Anchor Bay // 1979 // 96 Minutes // Rated R
Reviewed by Judge Bill Treadway (Retired) // November 7th, 2003
Who really killed our president?
One of the most underrated black comedies ever made, Anchor Bay resurrects Winter Kills in a good, if not exactly special edition.
Nick Kegan (Jeff Bridges, excellent as usual), brother of assassinated President Timothy Kegan, is serving on a Navy vessel when an injured man is brought in by helicopter. Dying, the man confesses that he was the second gunman who helped in the assassination.
Back in Philadelphia and New York, Nick begins an investigation, uncovering a wide reaching conspiracy. He's on the right track, but are his efforts being hindered by someone close to him? Will he discover the truth? Or will he regret ever delving into this mess?
You're going to have to watch the film to find out. I would tell you, but then I'd have to kill you.
If the above description sounds eerily familiar, it should. Richard Condon, the author of the original novel, based it on the Kennedy assassination and even offers his own solution to the mystery. Condon was a master of darkly comic novels, as The Manchurian Candidate and Prizzi's Honor were also turned into excellent films.
For some, this film will work as a straightforward thriller. But writer/director William Richert also adds a sly level of black comedy into his film. To me, that's the level in which this film works. Some scenes are laugh-out-loud funny, such as the orgasm sequence. Others are funny in a very drier sort of way, such as some of John Huston's dialogue. Richert himself describes the film as a political Alice In Wonderland, and there is that Carrolleseque element of surprise and danger in this film. The conspiracy is filled with a group of grotesques that recall the population of Wonderland.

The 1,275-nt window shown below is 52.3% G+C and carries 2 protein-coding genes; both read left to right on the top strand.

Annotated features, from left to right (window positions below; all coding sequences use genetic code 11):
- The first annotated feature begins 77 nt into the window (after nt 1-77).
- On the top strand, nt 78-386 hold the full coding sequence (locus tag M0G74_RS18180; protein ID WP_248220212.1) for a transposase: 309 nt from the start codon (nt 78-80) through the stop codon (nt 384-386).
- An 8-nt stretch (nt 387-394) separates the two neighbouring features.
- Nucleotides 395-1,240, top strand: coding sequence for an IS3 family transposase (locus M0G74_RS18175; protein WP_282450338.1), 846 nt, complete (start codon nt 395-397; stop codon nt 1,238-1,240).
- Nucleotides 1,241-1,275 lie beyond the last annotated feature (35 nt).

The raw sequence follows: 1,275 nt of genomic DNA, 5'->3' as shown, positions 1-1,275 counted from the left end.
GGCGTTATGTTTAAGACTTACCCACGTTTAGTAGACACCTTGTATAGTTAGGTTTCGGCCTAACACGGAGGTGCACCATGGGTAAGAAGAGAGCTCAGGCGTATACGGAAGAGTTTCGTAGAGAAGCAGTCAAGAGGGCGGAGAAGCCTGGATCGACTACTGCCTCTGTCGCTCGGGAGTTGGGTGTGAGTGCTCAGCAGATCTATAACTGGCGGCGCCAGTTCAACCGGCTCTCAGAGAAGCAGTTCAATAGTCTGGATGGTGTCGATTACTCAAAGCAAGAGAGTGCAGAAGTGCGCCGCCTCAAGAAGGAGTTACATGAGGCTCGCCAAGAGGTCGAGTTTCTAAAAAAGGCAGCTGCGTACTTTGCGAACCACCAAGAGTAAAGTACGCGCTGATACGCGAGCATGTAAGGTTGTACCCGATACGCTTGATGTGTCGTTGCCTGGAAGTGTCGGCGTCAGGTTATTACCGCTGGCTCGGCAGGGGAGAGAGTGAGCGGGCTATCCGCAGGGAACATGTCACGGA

The performances are excellent all around. Jeff Bridges was one of the most underrated actors of the 1970s. His films may not have been huge hits, but he amassed a gallery of wonderful performances along the way. His performance here as Nick Kegan could have been a great failure, but Bridges manages to touch all emotions and even make looking surprised and shocked look realistic instead of goofy. John Huston is brilliant as Bridges' father, a shady tycoon who will stop at nothing to get what he wants. Anthony Perkins adds to his collection of weird portrayals as a Big Brother type. Toshiro Mifune is strong in one of his rare English-language roles as Bridges' butler. Then-newcomer Belinda Bauer holds her own as the object of Bridges' affections.
As good as this cast is, the real star of Winter Kills may be Robert Boyle. A former production designer for Alfred Hitchcock, he created some incredible sets for this film. To me, a great set isn't just practical; it should be a character in its own right. Boyle has accomplished just that, enhancing all the ingredients to make this an even stronger film than it is already. This was work worthy of an Academy Award, if the film hadn't been mishandled by its distributor.
Most of the film was shot in 1976 until a series of events began to occur. As the climatic scene with Bridges and Perkins was in progress, the production was shut down. The producers ran out of money. Richert retreated to Philadelphia, shooting more footage until he ran out of money. The producers, soft-core financiers whose biggest hit was Emmanuelle, found some more money and shooting resumed until they ran out again. Two years passed by and Richert made another movie with Bridges and Bauer, The American Success Company. The profits from that picture financed the remainder of shooting on Winter Kills, which finally wrapped in 1979.